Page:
Admittedly, I still enjoy watching 'Mary Shelley's Frankenstein' – more for its attempt to adapt a literary masterpiece than for the end product. It's nice to finally see Shelley's book as it was written, but I can't help feeling that the film's producers went a bit overboard. While I can respect the filmmakers' efforts, I feel that the script would have benefited from a few more revisions and some slightly toned down melodrama.
Sony brings 'Mary Shelley's Frankenstein' to Blu-ray with an average, somewhat dissatisfying 1080p/AVC MPEG-4 encode (1.85:1).
The picture often alternates between decently detailed and attractive to completely ugly and hardly the level we've come to expect from the format. The transfer does have its moments, mostly at the Frankenstein manor where characters are surrounded by plenty of bright green foliage. But even in these instances, the quality is nothing greatly impressive for a catalog title. This becomes more apparent while in Ingolstadt, the image is generally flat and soft with colors fluctuating between bold and faded.
Overall, contrast is drab, dreary and miserable, with whites showing a bit of chroma noise around the edges. Interiors, especially in the lab, are the weakest, with dull, washed out shadows that take away from background info. Close-ups are the strongest, revealing fine textural details in clothing and the faces of actors. Flesh tones, on the other hand, appear sickly flushed and unhealthy through most of the presentation. Black levels are respectable and stable, but they still lack energy. Taken as a whole, the improvements are minor, suggesting Kenneth Branagh's film is in need of a serious remaster.
The DTS-HD Master Audio soundtrack offers a slightly better impression, despite being generally located in the front speakers.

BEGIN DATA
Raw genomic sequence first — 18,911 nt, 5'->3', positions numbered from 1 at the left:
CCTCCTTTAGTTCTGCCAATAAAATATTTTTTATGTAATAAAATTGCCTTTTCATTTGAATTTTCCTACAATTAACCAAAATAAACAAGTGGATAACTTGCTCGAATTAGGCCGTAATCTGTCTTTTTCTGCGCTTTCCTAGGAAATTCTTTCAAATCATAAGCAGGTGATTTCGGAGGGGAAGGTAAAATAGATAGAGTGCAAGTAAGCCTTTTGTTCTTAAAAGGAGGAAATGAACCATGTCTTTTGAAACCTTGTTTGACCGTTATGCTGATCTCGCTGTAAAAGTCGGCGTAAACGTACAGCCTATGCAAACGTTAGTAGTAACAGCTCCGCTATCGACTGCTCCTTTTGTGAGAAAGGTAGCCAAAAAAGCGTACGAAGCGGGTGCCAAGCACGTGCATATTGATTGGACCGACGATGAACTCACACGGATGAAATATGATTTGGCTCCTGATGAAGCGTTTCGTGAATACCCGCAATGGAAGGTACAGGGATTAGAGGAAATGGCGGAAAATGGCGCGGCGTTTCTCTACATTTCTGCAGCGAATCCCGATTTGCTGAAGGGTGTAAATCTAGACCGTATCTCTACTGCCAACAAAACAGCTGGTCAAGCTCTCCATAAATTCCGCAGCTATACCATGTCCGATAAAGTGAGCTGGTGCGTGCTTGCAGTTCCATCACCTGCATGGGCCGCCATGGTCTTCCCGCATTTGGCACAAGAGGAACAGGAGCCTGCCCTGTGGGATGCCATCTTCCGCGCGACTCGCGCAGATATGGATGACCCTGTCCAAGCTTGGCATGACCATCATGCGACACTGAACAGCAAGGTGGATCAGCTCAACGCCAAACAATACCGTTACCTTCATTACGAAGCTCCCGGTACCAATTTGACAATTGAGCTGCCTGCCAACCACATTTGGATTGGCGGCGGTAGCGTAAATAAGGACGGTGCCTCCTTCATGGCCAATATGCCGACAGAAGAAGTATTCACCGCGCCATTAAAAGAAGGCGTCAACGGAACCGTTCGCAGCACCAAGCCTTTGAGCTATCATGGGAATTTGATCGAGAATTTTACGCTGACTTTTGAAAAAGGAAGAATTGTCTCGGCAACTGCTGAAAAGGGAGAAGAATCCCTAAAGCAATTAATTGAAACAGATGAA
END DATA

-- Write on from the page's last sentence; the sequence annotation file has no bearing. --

Dialogue reproduction is precise and well-prioritized throughout. Patrick Doyle's score makes the best use of the high-rez codec, enhancing the soundfield beyond the center channel with subtle, pleasant bleeds in the background. It spreads evenly across the speakers, creating a welcoming, cinematic-style soundstage with a wide and cleanly sharp mid-range. Rear speakers are rarely employed, except for the music, and low-frequency bass is fairly mild and listless. Only moments of envelopment during the search for little William when there's a sudden storm and the sound of thunder fills the room. But beyond that, 'Mary Shelley's Frankenstein' is pretty unmemorable on Blu-ray.
Despite finally seeing a Frankenstein feature that's as faithful to the novel as possible, 'Mary Shelley's Frankenstein' just doesn't work all that well as a film. With Kenneth Branagh behind the camera, as well as in front of it, the adaptation comes off as an excessive melodrama lacking the same impact as the novel. The picture quality of the Blu-ray is an unfortunate mess, while the audio presentation does a bit better with its source. Although this barebones release is ultimately for the fans, others will be safe with a simple rental.